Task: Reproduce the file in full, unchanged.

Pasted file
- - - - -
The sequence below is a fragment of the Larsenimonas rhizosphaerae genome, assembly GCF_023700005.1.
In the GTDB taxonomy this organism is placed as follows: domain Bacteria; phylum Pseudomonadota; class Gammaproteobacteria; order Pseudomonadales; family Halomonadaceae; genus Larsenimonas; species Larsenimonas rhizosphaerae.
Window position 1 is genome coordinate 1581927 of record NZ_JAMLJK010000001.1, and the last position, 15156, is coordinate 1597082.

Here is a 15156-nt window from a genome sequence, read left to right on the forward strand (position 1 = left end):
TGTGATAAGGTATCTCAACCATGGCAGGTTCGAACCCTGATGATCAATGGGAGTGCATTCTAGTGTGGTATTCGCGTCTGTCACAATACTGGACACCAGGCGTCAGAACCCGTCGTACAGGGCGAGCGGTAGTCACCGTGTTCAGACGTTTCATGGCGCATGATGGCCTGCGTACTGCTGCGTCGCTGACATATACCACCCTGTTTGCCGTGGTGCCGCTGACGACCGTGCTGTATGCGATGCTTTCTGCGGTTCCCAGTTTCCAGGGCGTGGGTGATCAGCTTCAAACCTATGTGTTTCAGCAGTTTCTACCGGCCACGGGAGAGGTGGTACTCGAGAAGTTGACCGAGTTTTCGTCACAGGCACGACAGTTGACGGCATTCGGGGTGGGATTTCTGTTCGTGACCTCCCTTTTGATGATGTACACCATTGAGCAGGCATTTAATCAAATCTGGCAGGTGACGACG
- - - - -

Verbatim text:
The sequence below is a fragment of the Larsenimonas rhizosphaerae genome, assembly GCF_023700005.1.
In the GTDB taxonomy this organism is placed as follows: domain Bacteria; phylum Pseudomonadota; class Gammaproteobacteria; order Pseudomonadales; family Halomonadaceae; genus Larsenimonas; species Larsenimonas rhizosphaerae.
Window position 1 is genome coordinate 1581927 of record NZ_JAMLJK010000001.1, and the last position, 15156, is coordinate 1597082.

Here is a 15156-nt window from a genome sequence, read left to right on the forward strand (position 1 = left end):
TGTGATAAGGTATCTCAACCATGGCAGGTTCGAACCCTGATGATCAATGGGAGTGCATTCTAGTGTGGTATTCGCGTCTGTCACAATACTGGACACCAGGCGTCAGAACCCGTCGTACAGGGCGAGCGGTAGTCACCGTGTTCAGACGTTTCATGGCGCATGATGGCCTGCGTACTGCTGCGTCGCTGACATATACCACCCTGTTTGCCGTGGTGCCGCTGACGACCGTGCTGTATGCGATGCTTTCTGCGGTTCCCAGTTTCCAGGGCGTGGGTGATCAGCTTCAAACCTATGTGTTTCAGCAGTTTCTACCGGCCACGGGAGAGGTGGTACTCGAGAAGTTGACCGAGTTTTCGTCACAGGCACGACAGTTGACGGCATTCGGGGTGGGATTTCTGTTCGTGACCTCCCTTTTGATGATGTACACCATTGAGCAGGCATTTAATCAAATCTGGCAGGTGACGACG